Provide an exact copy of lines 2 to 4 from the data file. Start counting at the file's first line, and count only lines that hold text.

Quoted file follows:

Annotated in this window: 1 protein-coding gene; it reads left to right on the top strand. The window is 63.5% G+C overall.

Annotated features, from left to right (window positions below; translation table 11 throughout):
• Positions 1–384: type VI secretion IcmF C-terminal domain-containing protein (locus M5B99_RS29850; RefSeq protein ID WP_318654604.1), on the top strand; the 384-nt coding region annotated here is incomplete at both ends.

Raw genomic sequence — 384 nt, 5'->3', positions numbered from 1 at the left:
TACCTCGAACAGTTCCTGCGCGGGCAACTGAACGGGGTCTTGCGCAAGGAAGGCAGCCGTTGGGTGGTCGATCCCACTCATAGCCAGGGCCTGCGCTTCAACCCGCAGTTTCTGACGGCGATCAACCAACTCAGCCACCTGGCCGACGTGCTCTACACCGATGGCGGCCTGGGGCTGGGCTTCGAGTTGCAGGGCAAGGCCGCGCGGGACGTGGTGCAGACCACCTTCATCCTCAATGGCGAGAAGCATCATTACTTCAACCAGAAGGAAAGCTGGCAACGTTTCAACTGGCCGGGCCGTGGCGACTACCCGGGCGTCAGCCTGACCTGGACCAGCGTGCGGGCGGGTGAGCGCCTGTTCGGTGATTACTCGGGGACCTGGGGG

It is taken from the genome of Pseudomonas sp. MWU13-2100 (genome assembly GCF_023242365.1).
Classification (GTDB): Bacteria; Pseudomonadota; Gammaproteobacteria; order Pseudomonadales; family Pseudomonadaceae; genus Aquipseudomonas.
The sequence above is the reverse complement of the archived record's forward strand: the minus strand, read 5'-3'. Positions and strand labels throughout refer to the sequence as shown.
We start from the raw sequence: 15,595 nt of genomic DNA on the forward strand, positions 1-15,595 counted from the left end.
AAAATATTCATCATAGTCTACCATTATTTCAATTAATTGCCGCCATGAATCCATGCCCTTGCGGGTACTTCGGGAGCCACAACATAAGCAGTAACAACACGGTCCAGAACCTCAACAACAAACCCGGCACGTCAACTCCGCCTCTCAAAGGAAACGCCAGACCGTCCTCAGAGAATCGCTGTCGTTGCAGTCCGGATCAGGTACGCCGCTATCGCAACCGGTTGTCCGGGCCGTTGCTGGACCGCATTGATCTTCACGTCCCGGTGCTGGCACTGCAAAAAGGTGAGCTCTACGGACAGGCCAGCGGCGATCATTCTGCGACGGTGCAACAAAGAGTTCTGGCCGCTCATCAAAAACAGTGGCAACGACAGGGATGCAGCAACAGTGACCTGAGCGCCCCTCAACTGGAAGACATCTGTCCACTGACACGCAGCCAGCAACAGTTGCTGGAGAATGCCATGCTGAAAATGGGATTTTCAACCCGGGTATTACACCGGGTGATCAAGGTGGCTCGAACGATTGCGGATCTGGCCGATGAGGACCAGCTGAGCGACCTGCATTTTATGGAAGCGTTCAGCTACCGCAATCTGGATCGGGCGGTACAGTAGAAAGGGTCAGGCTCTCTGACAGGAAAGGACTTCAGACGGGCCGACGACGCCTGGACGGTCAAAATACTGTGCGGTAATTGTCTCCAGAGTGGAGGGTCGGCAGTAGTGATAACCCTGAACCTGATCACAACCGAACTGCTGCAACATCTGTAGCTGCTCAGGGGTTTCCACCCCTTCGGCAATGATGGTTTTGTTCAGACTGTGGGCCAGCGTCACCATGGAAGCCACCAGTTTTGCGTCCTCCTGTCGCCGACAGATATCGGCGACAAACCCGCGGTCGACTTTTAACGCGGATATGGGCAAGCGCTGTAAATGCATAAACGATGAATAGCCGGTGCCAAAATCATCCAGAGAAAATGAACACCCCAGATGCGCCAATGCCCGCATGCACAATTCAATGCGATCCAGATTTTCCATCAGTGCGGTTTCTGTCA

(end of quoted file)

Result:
Annotated features, from left to right (window positions below; translation table 11 throughout):
• Positions 1–384: type VI secretion IcmF C-terminal domain-containing protein (locus M5B99_RS29850; RefSeq protein ID WP_318654604.1), on the top strand; the 384-nt coding region annotated here is incomplete at both ends.

Raw genomic sequence — 384 nt, 5'->3', positions numbered from 1 at the left: